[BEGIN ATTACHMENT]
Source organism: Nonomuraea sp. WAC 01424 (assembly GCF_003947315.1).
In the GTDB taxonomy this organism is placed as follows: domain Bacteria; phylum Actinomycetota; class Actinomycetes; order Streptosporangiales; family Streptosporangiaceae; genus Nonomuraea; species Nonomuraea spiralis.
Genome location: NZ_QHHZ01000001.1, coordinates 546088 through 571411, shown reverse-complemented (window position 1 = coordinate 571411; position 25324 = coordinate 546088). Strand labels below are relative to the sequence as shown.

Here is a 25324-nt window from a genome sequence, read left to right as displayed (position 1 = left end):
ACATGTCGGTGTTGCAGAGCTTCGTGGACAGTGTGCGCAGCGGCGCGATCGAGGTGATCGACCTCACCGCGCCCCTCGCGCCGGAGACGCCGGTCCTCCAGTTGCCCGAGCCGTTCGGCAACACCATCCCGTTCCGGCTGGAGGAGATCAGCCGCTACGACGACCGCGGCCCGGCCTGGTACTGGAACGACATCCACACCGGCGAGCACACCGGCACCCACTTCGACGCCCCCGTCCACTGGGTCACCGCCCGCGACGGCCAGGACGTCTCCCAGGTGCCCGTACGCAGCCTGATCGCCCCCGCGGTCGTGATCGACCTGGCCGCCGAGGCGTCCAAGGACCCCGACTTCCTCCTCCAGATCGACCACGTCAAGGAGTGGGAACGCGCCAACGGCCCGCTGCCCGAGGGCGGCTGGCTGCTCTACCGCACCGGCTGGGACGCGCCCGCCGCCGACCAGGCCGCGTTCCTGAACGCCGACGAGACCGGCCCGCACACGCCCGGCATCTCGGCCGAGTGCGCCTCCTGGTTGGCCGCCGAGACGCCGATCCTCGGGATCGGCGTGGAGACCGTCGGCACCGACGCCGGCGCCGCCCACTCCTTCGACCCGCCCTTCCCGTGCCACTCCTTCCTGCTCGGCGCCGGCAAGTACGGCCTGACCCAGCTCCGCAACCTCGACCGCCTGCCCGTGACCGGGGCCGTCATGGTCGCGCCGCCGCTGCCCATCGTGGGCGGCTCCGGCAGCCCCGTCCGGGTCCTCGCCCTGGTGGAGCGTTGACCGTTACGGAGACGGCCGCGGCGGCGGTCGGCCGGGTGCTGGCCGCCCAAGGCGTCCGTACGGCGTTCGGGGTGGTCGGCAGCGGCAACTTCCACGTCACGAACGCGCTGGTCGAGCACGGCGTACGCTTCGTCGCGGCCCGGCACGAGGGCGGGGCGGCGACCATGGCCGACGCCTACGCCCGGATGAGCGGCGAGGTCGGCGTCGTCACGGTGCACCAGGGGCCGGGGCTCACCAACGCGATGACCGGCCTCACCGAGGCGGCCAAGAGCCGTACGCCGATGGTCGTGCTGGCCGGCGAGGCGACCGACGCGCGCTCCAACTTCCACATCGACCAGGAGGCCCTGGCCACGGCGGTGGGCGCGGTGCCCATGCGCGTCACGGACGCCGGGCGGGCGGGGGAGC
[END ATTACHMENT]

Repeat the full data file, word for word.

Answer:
Source organism: Nonomuraea sp. WAC 01424 (assembly GCF_003947315.1).
In the GTDB taxonomy this organism is placed as follows: domain Bacteria; phylum Actinomycetota; class Actinomycetes; order Streptosporangiales; family Streptosporangiaceae; genus Nonomuraea; species Nonomuraea spiralis.
Genome location: NZ_QHHZ01000001.1, coordinates 546088 through 571411, shown reverse-complemented (window position 1 = coordinate 571411; position 25324 = coordinate 546088). Strand labels below are relative to the sequence as shown.

Here is a 25324-nt window from a genome sequence, read left to right as displayed (position 1 = left end):
ACATGTCGGTGTTGCAGAGCTTCGTGGACAGTGTGCGCAGCGGCGCGATCGAGGTGATCGACCTCACCGCGCCCCTCGCGCCGGAGACGCCGGTCCTCCAGTTGCCCGAGCCGTTCGGCAACACCATCCCGTTCCGGCTGGAGGAGATCAGCCGCTACGACGACCGCGGCCCGGCCTGGTACTGGAACGACATCCACACCGGCGAGCACACCGGCACCCACTTCGACGCCCCCGTCCACTGGGTCACCGCCCGCGACGGCCAGGACGTCTCCCAGGTGCCCGTACGCAGCCTGATCGCCCCCGCGGTCGTGATCGACCTGGCCGCCGAGGCGTCCAAGGACCCCGACTTCCTCCTCCAGATCGACCACGTCAAGGAGTGGGAACGCGCCAACGGCCCGCTGCCCGAGGGCGGCTGGCTGCTCTACCGCACCGGCTGGGACGCGCCCGCCGCCGACCAGGCCGCGTTCCTGAACGCCGACGAGACCGGCCCGCACACGCCCGGCATCTCGGCCGAGTGCGCCTCCTGGTTGGCCGCCGAGACGCCGATCCTCGGGATCGGCGTGGAGACCGTCGGCACCGACGCCGGCGCCGCCCACTCCTTCGACCCGCCCTTCCCGTGCCACTCCTTCCTGCTCGGCGCCGGCAAGTACGGCCTGACCCAGCTCCGCAACCTCGACCGCCTGCCCGTGACCGGGGCCGTCATGGTCGCGCCGCCGCTGCCCATCGTGGGCGGCTCCGGCAGCCCCGTCCGGGTCCTCGCCCTGGTGGAGCGTTGACCGTTACGGAGACGGCCGCGGCGGCGGTCGGCCGGGTGCTGGCCGCCCAAGGCGTCCGTACGGCGTTCGGGGTGGTCGGCAGCGGCAACTTCCACGTCACGAACGCGCTGGTCGAGCACGGCGTACGCTTCGTCGCGGCCCGGCACGAGGGCGGGGCGGCGACCATGGCCGACGCCTACGCCCGGATGAGCGGCGAGGTCGGCGTCGTCACGGTGCACCAGGGGCCGGGGCTCACCAACGCGATGACCGGCCTCACCGAGGCGGCCAAGAGCCGTACGCCGATGGTCGTGCTGGCCGGCGAGGCGACCGACGCGCGCTCCAACTTCCACATCGACCAGGAGGCCCTGGCCACGGCGGTGGGCGCGGTGCCCATGCGCGTCACGGACGCCGGGCGGGCGGGGGAGC